Education & Family

Heads push over school funding disparities

Pupil writing
Image caption Basic funding levels per pupil vary by a maximum of £3,000

Huge regional disparities in funding could leave schools without teachers unless they receive some extra money, say head teachers.

Funding can vary by as much as £3,000 per pupil but the government has pledged to even things out.

The Association of School and College Leaders is urging ministers to "grasp the nettle" on fairer school funding.

The Department for Education has said it increased the budgets of the 69 least fairly-funded areas for 2015-16.

Historically, more money has been channelled towards areas that have high levels of social need, with cash targeted towards those in the inner cities and areas of deprivation.

'Sailing the Titanic'

Heads argue the disparity between higher and lower funded areas has been magnified by the pupil premium - money targeted at children from poor backgrounds - with £1,320 per child at primary level and £935 in secondary schools.

Additionally, schools are facing increasing pressures on their budgets because of the rising costs of pensions, national insurance contributions and teachers' pay over the coming years.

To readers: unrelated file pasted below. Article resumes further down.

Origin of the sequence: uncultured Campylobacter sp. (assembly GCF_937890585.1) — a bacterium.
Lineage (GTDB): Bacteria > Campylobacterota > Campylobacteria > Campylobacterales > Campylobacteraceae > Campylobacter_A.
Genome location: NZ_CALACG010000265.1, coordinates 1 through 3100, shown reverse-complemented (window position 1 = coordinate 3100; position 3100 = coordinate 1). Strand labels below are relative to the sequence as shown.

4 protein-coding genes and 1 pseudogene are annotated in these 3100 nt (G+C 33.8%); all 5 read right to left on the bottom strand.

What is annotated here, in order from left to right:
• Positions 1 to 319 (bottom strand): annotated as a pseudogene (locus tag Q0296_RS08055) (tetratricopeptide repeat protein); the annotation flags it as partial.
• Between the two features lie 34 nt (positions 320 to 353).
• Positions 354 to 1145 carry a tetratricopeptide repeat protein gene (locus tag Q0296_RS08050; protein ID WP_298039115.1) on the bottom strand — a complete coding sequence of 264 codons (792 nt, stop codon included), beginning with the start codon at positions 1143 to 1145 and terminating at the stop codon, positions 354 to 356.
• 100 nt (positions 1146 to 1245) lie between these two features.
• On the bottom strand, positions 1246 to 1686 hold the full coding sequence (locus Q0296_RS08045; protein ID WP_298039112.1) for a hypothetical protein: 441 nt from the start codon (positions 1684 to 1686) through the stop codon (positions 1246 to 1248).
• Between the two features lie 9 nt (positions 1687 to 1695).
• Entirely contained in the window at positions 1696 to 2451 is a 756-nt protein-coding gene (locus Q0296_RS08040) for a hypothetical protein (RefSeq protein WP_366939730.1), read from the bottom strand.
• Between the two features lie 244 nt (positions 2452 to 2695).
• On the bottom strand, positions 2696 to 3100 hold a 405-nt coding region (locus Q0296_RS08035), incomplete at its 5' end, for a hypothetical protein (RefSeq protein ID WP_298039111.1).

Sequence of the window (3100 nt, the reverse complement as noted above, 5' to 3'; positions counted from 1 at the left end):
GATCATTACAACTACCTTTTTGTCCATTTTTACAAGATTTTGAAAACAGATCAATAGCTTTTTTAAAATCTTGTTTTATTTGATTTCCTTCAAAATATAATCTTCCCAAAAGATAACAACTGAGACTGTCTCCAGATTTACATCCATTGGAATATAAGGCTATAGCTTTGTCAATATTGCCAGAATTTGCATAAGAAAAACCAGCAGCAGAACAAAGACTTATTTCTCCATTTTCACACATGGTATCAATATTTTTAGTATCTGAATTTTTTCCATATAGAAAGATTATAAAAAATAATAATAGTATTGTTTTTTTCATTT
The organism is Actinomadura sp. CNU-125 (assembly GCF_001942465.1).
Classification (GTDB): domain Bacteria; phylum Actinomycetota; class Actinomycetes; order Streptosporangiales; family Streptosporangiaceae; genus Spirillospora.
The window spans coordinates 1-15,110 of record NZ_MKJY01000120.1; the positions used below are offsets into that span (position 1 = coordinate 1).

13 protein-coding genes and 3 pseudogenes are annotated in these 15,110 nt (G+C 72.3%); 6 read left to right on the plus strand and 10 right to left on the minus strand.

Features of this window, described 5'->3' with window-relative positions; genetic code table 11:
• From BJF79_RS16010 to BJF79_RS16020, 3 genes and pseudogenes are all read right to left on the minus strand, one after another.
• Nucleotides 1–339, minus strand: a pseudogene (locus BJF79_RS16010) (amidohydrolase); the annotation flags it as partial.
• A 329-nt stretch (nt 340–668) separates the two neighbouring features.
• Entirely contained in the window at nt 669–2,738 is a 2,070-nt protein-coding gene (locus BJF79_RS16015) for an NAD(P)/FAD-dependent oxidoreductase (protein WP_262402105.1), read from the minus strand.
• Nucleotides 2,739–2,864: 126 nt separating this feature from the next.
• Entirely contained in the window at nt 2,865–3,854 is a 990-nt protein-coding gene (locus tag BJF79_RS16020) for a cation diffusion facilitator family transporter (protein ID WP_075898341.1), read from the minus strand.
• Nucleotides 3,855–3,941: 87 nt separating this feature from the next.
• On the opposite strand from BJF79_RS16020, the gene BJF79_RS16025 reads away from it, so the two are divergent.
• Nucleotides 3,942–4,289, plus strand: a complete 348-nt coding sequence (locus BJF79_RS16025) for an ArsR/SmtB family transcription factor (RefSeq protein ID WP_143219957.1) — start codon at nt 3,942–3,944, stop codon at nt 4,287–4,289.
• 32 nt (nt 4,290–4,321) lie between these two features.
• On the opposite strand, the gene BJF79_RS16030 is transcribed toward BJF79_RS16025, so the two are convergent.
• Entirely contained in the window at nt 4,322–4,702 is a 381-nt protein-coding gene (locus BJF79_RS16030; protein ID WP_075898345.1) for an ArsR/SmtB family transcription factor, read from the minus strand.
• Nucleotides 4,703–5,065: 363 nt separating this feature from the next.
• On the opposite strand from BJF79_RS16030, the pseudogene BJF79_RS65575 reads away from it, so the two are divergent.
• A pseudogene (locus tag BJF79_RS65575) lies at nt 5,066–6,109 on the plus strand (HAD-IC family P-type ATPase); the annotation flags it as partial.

Malcolm Trobe, deputy general secretary of the Association of School and College Leaders, told the Times Educational Supplement that England's worst funded schools were "not going to be able to afford to put teachers in front of classes" without additional money.

He adds: "It is essential that fairer funding proposals are brought forward as soon as possible. This issue has gone unresolved for too long and previous governments have failed to grasp the nettle.

"The complexity of introducing a fairer funding formula and the need to phase in the new arrangements mean it must be dealt with early in the Parliament. The opportunity to resolve this issue must not be allowed to slip away once again.

"A new formula should establish a sufficient base level of funding per pupil, with additional funding to reflect disadvantage which incorporates the existing pupil premium.

"To be clear. We are not calling for the end to the pupil premium. Our approach is to have a single deprivation funding stream rather than the two that currently exist - one of which is the pupil premium - as this would lead to a fairer distribution of the funds."

'Early resolution'

The concern has been raised only days after the new Education Select Committee chairman Ian Carmichael wrote to Education Secretary Nicky Morgan asking when the government would be publishing its plans to shake up school funding.

The DfE has committed to introducing a national funding formula after the next spending review.

And it has put an extra £390m into the schools budget for 2015-16 to increase the per pupil budgets of the 69 least fairly funded areas.

"We are ensuring schools across England are funded fairly so that all pupils, whatever their background and wherever they live in the country, have access to a good education," said a spokesman.

"This is a priority for the government and a key part of our core mission to extend opportunity to all.

"These are complex reforms that we have to get right."

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